So if I'm reading this right (and if this reporting is right), "Classic Alexa" is going to be phased out. Probably not right away, as I'm guessing "Remarkable Alexa" isn't going to work on some legacy devices. Or perhaps it will work, but will be slower as it will be entirely cloud-based (which, to be fair, is what "Classic Alexa" is right now). There will be a new, less "remarkable" Alexa that will still be free, but will behave more like a modern, ChatGPT-like, chatbot. "Remarkable Alexa" will be $5 to $10/month. And will not be included with Amazon Prime.

As envisioned, the paid version could perform more intricate tasks such as composing a brief email, sending it and ordering dinner for delivery from Uber Eats, all from a single prompt, some of the people said. It could also eliminate the need to repeatedly say "Alexa" during a conversation with the software and offer more personalization, they said.

But the people said they struggled to see why customers would be willing to pay for a service, even a revamped one, that is offered for free today.

Yeah, "the people" are right, none of that sounds like stuff many people would pay for. The reports indicate that Amazon has had challenges getting "Remarkable Alexa" to work with other service's API as Alexa does now, but it would have to create truly magical experiences to get folks to pay after years of using Alexa for free with such API integrations (even if they're rarely used).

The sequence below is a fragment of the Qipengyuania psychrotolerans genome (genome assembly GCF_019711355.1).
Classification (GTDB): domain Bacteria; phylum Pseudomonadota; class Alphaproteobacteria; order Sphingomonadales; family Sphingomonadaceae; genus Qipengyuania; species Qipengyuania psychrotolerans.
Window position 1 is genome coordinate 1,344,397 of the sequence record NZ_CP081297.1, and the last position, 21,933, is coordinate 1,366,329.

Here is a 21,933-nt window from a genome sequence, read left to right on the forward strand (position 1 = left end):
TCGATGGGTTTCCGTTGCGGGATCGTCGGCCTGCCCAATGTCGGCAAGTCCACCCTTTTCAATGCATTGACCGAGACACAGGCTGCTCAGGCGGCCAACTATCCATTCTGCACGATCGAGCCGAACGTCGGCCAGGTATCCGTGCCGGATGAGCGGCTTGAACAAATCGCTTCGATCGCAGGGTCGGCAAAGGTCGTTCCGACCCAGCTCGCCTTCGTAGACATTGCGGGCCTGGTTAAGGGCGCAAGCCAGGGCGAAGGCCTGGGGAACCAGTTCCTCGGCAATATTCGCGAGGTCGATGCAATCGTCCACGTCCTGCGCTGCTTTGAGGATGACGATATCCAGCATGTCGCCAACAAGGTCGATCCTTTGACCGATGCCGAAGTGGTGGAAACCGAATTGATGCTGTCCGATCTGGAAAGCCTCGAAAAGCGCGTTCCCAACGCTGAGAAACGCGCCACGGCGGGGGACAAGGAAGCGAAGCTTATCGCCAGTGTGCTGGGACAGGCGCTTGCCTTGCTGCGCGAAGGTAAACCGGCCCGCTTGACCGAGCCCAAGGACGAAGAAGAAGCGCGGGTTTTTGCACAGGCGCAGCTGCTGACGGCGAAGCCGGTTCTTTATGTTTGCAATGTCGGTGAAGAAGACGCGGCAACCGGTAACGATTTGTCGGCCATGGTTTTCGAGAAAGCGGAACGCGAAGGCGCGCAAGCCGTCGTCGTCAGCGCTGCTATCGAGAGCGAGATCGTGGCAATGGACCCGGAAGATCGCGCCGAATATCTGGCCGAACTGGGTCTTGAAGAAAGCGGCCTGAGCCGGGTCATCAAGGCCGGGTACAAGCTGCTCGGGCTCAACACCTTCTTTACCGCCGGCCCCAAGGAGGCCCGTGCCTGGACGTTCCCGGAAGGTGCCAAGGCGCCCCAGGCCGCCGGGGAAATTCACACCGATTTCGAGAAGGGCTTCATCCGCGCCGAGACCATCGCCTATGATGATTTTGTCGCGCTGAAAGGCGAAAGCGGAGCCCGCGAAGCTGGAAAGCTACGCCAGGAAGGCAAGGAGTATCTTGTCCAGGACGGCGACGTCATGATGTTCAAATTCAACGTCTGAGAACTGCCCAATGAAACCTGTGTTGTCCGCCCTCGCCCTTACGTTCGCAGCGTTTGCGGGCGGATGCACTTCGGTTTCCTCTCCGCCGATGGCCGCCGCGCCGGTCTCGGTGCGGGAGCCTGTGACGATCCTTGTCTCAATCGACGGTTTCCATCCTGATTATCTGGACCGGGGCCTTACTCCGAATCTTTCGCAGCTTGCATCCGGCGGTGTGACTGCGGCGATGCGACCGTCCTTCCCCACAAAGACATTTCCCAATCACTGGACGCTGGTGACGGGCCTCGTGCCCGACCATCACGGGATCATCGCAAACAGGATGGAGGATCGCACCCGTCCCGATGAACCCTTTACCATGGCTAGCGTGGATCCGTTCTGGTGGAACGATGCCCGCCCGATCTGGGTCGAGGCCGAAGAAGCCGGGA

The other element in all of this is the fact that Amazon has their main profit driver, AWS, which also needs an AI story and has also flubbed it to the point where there's been a leadership shakeup. Amazon had been trying to be a sort of "Switzerland" here, letting customers pick and choose which LLMs to use, but it's not clear that this is working in the face of what the main cloud rivals, Microsoft and Google, are offering. Alexa matters less here, but can the technology underpinning "Remarkable Alexa" help AWS too?

Amazon pretty clearly should just buy Anthropic, but obviously cannot in the current regulatory environment. They already have a lot riding on that startup, but can they cut an even larger one, similar deal to the deal Microsoft has with OpenAI?1 Or can they try to run Microsoft's Inflection playbook and buy totally not buy the company but obtain it through other means?

Lastly, I sort of like "Remarkable Alexa". It's different than the current naming conventions of "Alexa+" or the like. But it also suggest that non-"Remarkable Alexa" is well, unremarkable, which would perhaps just exacerbate the Alexa branding and perception issues in the world of ChatGPT.2 So I suspect they'll go with something else if and when they launch new Alexa.

1 Does the fact that Google also has a large investment in Anthropic also block such a deal? Does either side even really want such a deal, seeing how the Microsoft/OpenAI one is trending?

2 Something they now share with Siri, after both had first-mover advantages.